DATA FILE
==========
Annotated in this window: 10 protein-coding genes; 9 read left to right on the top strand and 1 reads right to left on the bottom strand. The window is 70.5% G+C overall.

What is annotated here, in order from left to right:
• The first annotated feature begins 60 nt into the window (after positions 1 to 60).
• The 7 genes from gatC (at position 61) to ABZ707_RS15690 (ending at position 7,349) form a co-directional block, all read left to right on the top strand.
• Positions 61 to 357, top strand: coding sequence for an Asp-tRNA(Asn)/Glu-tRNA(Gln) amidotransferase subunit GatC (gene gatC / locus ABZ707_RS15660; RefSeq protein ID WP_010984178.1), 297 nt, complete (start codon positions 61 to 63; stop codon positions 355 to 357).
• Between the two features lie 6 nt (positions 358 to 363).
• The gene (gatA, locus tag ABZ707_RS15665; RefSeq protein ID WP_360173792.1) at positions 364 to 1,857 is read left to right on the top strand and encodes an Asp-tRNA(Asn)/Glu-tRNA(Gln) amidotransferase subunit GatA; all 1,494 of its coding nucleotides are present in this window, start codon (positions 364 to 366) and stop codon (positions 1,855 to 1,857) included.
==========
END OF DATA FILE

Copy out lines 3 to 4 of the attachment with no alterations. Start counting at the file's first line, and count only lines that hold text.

• The first annotated feature begins 60 nt into the window (after positions 1 to 60).
• The 7 genes from gatC (at position 61) to ABZ707_RS15690 (ending at position 7,349) form a co-directional block, all read left to right on the top strand.